Claiming that Apple "copied" its Apple Watch ECG ideas, medical firm AliveCor is calling for a trial by jury over the case in California courts.
Mobile medical company AliveCor has previously filed a patent infringement suit against Apple in Texas, and also asked the US International Trade Commission to ban sales of the Apple Watch. Now it is requesting a trial by jury over the patent issues, and has filed in the Northern District of California.
According to the full filing, available below, AliveCor claims that Apple initially supported the company's development of an electrocardiogram wristband, the KardiaBand. "Apple not only initially approved AliveCor's apps... but also advertised AliveCor's innovations to sell more Apple Watches," says the suit.
"AliveCor informed Apple about [it gaining] FDA clearance and that it intended to begin selling KardiaBands shortly along with its previously-approved Kardia and SmartRhythm apps," continues the suit.
"What AliveCor did not know is that Apple had finally realized heart health analysis was incredibly valuable to (and desired by) smartwatch users, and thus had been working in the background to copy AliveCor's ideas," says AliveCor's filing, "including both the ability to record an ECG on the Apple Watch, as well as to provide a separate app for heartrate analysis."
"Apple apparently decided that it needed to try to undercut AliveCor's success and, the same day AliveCor told Apple that it planned to announce its FDA clearance, Apple 'pre-announced' a heart initiative for the Apple Watch," it continues.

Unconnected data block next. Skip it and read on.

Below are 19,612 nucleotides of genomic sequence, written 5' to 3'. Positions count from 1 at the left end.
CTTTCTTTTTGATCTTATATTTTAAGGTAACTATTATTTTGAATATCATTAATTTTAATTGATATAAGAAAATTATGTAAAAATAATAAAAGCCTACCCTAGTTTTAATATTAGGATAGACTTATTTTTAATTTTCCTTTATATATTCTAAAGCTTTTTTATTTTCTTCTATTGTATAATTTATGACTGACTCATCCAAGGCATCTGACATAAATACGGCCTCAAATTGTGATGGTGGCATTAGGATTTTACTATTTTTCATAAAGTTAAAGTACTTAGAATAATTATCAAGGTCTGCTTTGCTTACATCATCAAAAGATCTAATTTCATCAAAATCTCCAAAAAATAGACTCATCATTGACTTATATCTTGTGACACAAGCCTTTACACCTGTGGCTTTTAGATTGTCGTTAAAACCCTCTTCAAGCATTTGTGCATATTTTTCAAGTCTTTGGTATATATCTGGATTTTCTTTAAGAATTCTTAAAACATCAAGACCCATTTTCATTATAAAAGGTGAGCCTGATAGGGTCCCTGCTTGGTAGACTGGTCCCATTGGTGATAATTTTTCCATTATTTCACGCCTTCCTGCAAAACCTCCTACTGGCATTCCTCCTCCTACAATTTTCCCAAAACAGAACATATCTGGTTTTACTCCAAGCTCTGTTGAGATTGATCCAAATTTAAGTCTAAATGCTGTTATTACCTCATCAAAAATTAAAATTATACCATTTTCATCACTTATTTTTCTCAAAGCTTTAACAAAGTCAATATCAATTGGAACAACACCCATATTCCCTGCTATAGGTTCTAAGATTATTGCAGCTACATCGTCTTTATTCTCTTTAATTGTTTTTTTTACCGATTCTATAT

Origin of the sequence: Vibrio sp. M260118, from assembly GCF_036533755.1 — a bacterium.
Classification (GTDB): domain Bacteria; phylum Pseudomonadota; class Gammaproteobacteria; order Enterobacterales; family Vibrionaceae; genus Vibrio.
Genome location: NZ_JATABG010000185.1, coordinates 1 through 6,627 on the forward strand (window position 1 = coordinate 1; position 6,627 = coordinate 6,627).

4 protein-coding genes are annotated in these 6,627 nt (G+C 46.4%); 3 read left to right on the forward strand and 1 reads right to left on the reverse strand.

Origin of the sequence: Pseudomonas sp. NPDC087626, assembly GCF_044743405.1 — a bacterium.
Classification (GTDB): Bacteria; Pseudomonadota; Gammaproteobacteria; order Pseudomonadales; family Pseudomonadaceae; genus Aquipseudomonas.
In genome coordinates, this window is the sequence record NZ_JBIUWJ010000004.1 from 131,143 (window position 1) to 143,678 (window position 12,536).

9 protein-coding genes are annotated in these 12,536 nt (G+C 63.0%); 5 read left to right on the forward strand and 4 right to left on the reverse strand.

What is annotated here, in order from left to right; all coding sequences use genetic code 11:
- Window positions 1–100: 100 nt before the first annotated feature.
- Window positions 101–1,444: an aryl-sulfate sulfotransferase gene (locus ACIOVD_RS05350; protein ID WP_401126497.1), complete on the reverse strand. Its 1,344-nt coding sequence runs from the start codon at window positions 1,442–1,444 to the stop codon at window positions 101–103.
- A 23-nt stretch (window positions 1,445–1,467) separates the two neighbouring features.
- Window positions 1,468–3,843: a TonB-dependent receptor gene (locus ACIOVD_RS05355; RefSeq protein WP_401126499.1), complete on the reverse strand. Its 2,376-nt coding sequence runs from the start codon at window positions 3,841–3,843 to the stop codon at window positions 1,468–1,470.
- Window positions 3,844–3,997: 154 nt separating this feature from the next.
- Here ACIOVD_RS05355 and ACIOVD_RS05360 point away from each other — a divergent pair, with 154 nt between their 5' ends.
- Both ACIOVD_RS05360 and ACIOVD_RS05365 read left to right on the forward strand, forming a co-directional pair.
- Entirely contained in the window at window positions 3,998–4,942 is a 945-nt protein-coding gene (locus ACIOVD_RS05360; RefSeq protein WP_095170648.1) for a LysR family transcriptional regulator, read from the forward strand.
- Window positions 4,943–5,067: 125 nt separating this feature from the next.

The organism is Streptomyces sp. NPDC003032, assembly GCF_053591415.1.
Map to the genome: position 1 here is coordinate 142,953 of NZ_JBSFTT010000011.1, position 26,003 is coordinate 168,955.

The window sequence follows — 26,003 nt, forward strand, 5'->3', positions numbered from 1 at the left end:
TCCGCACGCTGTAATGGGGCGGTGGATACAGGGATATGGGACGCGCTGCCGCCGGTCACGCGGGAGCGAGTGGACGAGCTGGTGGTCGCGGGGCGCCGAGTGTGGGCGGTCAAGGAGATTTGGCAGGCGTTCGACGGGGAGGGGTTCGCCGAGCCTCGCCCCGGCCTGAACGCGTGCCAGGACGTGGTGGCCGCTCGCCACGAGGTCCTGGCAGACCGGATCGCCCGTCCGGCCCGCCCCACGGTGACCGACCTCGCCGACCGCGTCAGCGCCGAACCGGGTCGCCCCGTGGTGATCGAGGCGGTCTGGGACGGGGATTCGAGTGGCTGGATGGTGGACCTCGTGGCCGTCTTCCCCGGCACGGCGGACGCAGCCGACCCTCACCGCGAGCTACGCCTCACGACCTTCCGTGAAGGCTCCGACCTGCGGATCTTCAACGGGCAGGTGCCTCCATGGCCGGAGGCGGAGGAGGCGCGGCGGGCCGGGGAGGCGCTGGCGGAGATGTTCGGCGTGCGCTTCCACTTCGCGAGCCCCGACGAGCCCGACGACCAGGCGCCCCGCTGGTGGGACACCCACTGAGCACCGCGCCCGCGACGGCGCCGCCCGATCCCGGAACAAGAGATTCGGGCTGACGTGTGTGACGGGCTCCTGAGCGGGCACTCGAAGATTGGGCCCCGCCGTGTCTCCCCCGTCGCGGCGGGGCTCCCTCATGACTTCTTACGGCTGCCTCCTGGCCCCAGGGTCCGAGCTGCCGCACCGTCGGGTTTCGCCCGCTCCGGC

Noting that Apple's "demonstrated commitment to heart health" on Apple Watch "validated AliveCor's business concept," the suit says that AliveCor then initially saw an increase in sales "and public brand awareness."
"But, as it has done multiple times over the years in other markets, Apple decided that it would not accept competition on the merits," says AliveCor's suit. It says that Apple "suddenly claimed that [previously approved AliveCor app] 'violated' various unwritten App Store guidelines."
AliveCor says Apple then altered App Store guidelines, and even updated watchOS specifically to "suddenly render SmartRhythm inoperable."
The 16,000-word filing concludes by saying that AliveCor "has no adequate remedy at law because monetary damages will not afford adequate relief for the loss of [its] business relationships and client goodwill."
AliveCor therefore seeks trial by jury, with damages to be determined
Apple has not commented publicly on the new filing, nor on the previous patent infringement suit.
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